Beyond victory on Election Night, the angst about "faithless electors" would have been unwarranted if Bush had carried Florida and any one of those four states: One or two electors could defect, but six or seven? No. Everyone would have known with certainty who would be sworn in as President in January 2001.
The popular vote would have been affected as well, and if only 1/2 of one percent more Republican voters voted, or 1/2 of one percent of Gore voters stayed home - both easy scenarios in an election in which a Bush victory seemed impossible mid-way through the evening - then Bush, not Gore, would have gotten more popular votes.
The damage extended beyond the Presidential Election. Depressing Republican vote almost certainly cost Slade Gorton, the Republican incumbent senator from Washington, victory. Maria Cantwell's margin of victory was microscopic, and any voters who voted for Bush would have doubtless have also voted for Gorton (although not necessarily the other way around).
Republican Senate candidates also lost close races in three states where the polls were opened when the media "called" Florida for Gore, and were rushing to call as many other states as quickly as possible for the Gore. It is possible, even probable, that Republicans would have won at least one of those three Senate races in Nebraska, Minnesota, and Missouri. The early calling of states before Florida also doubtless reduced the Republican vote in Michigan and New Jersey, both states with tight Senate races.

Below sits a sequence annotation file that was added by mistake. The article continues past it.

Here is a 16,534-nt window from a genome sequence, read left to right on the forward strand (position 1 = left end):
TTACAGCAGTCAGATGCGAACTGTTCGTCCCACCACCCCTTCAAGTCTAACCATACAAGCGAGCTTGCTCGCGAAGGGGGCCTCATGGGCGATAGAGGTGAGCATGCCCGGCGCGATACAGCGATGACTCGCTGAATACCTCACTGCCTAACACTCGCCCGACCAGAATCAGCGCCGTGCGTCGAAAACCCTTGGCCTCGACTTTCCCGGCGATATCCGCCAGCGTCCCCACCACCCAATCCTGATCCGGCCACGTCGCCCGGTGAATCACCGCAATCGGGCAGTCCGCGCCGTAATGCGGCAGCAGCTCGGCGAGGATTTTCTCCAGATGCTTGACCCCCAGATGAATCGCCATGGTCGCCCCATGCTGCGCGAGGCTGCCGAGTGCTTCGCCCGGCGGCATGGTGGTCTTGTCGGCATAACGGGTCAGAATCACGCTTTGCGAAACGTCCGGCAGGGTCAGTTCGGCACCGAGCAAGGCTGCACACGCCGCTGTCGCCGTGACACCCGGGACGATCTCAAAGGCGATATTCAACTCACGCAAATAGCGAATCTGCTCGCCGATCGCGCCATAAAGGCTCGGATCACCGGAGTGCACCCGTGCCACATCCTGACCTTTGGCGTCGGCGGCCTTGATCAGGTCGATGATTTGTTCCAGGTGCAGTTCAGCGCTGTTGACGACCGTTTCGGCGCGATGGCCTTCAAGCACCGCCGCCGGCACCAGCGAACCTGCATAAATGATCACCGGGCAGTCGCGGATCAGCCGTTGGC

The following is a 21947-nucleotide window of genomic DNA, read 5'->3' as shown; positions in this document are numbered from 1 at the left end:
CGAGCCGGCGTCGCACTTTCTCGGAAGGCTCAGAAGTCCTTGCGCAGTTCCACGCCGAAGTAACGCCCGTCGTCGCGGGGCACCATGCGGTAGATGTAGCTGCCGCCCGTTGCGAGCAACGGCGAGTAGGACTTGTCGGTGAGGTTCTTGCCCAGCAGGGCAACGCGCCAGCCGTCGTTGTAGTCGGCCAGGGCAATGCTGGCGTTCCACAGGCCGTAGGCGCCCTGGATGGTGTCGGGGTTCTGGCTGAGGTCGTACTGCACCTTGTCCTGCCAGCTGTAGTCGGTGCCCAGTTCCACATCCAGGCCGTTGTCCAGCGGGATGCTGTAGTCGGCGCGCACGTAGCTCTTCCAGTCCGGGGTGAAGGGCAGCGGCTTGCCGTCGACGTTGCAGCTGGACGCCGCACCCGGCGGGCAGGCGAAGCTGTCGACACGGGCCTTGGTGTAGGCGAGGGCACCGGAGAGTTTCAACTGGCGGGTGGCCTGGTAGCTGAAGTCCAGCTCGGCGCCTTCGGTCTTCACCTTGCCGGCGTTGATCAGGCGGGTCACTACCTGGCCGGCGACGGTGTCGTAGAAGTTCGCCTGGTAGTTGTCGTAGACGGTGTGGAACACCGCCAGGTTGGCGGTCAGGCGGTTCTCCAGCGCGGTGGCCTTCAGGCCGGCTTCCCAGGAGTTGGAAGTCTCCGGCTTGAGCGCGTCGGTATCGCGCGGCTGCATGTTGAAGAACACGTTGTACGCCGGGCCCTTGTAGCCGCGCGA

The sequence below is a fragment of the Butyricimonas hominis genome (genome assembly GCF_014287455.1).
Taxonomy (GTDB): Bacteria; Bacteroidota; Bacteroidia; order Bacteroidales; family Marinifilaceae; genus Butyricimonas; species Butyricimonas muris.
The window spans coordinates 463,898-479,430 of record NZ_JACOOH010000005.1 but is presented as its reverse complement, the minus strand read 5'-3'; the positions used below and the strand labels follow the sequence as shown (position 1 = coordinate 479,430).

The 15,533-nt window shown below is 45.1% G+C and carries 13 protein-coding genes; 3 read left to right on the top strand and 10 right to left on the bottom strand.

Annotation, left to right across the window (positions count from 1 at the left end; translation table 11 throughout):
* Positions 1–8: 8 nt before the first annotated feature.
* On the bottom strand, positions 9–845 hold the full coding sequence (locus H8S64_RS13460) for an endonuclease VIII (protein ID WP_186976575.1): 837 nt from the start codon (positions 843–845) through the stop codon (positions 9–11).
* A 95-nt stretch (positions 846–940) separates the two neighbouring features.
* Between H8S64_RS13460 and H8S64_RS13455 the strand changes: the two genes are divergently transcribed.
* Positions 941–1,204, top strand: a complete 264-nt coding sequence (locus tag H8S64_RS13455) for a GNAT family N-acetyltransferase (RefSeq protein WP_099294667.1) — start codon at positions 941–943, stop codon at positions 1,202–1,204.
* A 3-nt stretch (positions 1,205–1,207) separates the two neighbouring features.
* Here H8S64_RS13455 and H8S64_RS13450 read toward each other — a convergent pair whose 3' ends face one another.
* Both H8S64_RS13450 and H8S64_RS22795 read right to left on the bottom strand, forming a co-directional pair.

This means that the quick draw "calling" of states for Gore
meant that the Senate ended up split 50 / 50, when it certainly would
have been at last a Republican majority of 51 / 49 and conceivably Republicans
could have won the other five close races and had a majority of 56 / 44
which would have been the largest Republican majority since the 1920s.
No matter how many Republican candidates lost, the consequence was that
Tom Daschle fifty Democrats because of gross manipulation by the broadcast
The damage to Republicans extended beyond Congress. Democrats gained one vote majorities in the Colorado and Arizona state senates, which deprived Republicans in those states the power to draw congressional and state legislative districts. Democrats also began the Washington State legislative session with one vote majorities in both legislative chambers, again political power critical because of reapportionment and redistricting.
Had Republican voter turnout been normal, then Republicans could easily
have held won an extra state legislative race in each of those three states.
What would be the impact of that? The loss of ability to control the process
in Arizona and Colorado, or to stop Democrats from controlling the process
in Washington, could easily have cost Republicans two or three seats in
the House of Representatives for the next ten years.
Bruce Walker is a frequent contributor to The Pragmatist and The Common Conservative.
Buy Bill Sammon's At Any Cost: How Al Gore Tried to Steal the Election from Amazon.com for only $22.36 (20% off)